‘Educating Rita’ is a 1980 comedy, written by British playwright William ‘Willy’ Martin Russell. That year saw the play win Russell the Lawrence Olivier Award for Best New Comedy. In 1984 ‘Educating Rita’ was further nominated for an Oscar and a BAFTA, both for the screenplay, and then later a Golden Globe Award, again for the screenplay.
Like the girl in the story, Willy started life as a ladies’ hairdresser and he owned a hair salon. He too was born just after the war in Whiston, originally a dirty mining area of Liverpool; it is now an attractive sought-after suburb.
In the 1980s Russell wrote such diverse musicals as ‘John, Paul, George …. and Bert’ and ‘Blood Brothers’, along with his ever popular play, ‘Shirley Valentine’.
Having become very aware of an actor’s linguistic skills and demands, in 1990 Russell opened ‘The Willy Russell Centre for Children and Adults Who Stammer’.
This production is being performed by the Kwinana Theatre Workshop, 25 minutes away from the CBD at the Koorliny Centre, 60 Sulphur Road, Kwinana. Curtain up at 8.00 pm on the weekends until the 29th October, with a matinee on Sunday the 23rd October at 2.00 pm.
A 26 year-old, outspoken yet staid, Liverpudlian hairdresser, Susan but who calls herself ‘Rita’ (Diana Oliver) after the author of her favourite book ‘Ruby Fruit Jungle’, is enthusiastic to learn. Dissatisfied with the drudgery of her work, marriage and the boredom of a non-existing social life, Rita hunts for a phoenix-like rebirth, and so she enrols in the Open University (a UK correspondence course, originally designed to give the working class a chance of self-development and a degree).
The curtain rises as ‘Rita’ arrives for her first meeting with her English Literature tutor; he is a man in his fifties who is living with an ex-student. The lecturer is Dr. Frank Bryant (Ian Butcher), who loves his lecture subject, but has become totally disenchanted with teaching, along with life in general. Driven to drink, he has taken on a tutoring post to subsidise his leisure ‘activity’.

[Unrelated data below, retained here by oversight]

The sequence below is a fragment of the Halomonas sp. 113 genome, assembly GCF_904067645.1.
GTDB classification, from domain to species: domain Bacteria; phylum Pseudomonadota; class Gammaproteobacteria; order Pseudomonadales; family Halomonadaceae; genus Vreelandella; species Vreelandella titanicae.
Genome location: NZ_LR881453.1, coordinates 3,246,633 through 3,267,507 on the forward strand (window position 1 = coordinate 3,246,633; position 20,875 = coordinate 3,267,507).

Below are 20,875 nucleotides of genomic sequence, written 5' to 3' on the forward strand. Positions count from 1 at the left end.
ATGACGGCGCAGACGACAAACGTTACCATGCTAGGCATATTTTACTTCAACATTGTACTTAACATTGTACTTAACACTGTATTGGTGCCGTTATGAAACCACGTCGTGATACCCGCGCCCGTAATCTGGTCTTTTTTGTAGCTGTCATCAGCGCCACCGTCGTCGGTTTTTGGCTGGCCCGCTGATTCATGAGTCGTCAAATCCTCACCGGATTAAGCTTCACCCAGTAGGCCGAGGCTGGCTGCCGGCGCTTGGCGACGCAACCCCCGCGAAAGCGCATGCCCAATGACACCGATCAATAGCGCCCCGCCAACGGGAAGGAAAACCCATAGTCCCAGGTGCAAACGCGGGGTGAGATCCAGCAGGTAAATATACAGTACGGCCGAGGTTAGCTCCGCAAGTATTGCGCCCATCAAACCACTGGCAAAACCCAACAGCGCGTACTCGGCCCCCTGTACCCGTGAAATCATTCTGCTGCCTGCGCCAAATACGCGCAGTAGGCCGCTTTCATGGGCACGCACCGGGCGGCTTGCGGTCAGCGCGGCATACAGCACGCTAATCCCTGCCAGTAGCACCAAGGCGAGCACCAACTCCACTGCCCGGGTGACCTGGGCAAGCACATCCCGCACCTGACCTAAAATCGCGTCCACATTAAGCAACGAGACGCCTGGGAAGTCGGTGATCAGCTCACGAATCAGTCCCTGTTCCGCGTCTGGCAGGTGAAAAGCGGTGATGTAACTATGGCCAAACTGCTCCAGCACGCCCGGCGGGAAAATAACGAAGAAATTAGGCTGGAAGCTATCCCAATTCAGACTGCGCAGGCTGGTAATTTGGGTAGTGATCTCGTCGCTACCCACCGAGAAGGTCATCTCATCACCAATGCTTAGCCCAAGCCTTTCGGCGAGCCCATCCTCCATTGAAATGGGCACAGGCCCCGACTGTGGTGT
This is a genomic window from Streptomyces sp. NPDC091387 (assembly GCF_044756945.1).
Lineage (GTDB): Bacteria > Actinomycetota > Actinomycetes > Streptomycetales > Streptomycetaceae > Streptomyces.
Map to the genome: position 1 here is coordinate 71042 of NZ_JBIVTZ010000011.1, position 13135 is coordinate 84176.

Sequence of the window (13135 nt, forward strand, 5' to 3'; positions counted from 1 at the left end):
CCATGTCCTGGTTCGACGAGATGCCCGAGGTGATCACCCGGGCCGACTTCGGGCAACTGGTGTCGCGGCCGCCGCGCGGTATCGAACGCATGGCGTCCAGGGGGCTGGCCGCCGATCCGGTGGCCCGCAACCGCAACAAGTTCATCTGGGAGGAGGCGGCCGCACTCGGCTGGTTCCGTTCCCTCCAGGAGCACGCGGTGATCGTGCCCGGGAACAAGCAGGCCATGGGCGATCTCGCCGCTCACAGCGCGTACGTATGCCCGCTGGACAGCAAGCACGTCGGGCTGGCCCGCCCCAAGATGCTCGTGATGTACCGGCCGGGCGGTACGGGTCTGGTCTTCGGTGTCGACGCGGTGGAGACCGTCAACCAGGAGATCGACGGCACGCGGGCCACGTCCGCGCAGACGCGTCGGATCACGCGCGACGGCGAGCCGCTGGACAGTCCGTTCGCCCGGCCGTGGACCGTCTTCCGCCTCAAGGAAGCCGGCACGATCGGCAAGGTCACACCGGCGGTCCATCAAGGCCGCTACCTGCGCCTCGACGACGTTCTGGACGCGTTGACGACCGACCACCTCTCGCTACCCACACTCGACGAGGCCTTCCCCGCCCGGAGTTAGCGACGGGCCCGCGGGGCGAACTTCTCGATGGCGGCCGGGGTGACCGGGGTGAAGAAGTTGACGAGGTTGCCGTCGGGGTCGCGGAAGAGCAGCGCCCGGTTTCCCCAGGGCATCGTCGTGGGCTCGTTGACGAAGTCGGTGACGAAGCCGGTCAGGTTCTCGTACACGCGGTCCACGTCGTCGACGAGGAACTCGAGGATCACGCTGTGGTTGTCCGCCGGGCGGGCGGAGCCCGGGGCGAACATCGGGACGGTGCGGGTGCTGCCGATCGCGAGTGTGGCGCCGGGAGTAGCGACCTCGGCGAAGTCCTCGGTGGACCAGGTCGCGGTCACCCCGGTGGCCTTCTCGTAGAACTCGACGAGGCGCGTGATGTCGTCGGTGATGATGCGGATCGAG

Immediately there is a warm bond between pupil and teacher, as at last Frank finds a scholar who genuinely wants to learn. Rita also finds a new freedom and exciting insight to her inner self.
Will this pinnacle in their happiness blossom and last? The play finishes with Rita giving Frank something he won’t forget in a hurry!
Director Adam Salathiel has fearlessly tackled this mammoth play, two and a half hours of two-handed acting, very successfully. He has kept the action moving around the stage, and with quick fades to dark – for about 10 seconds – changed the scene by hours or days, without slowing the pace or interest (very well planned and efficient set changes by Cally Zanik, Alissa Hobbs).
The set and props, by Alan Salathiel, were first-rate. The lecturer’s office was typical and genuine. The costumes (Jasmine Howells) ranged from the gaudy on Rita’s first entrance, gradually changing to sophisticated. Not surprisingly this play has been compared to Professor Henry Higgins and Eliza Doolittle in ‘Pygmalion’.
The script is beautifully constructed and the dialogue hilarious. Considering the amount of lines they had to learn, the cast had good rapport and did an amazing job. Ian’s pace wandered slightly at times, but his performance was admirable. Diana’s Scouse accent was rock solid and most authentic. Her whole performance was truly outstanding. With a dozen full costume changes, and only seconds for each one, she was never fazed or daunted.
An excellent performance, plenty of laughs and most professional. You won’t see a better ‘Rita’.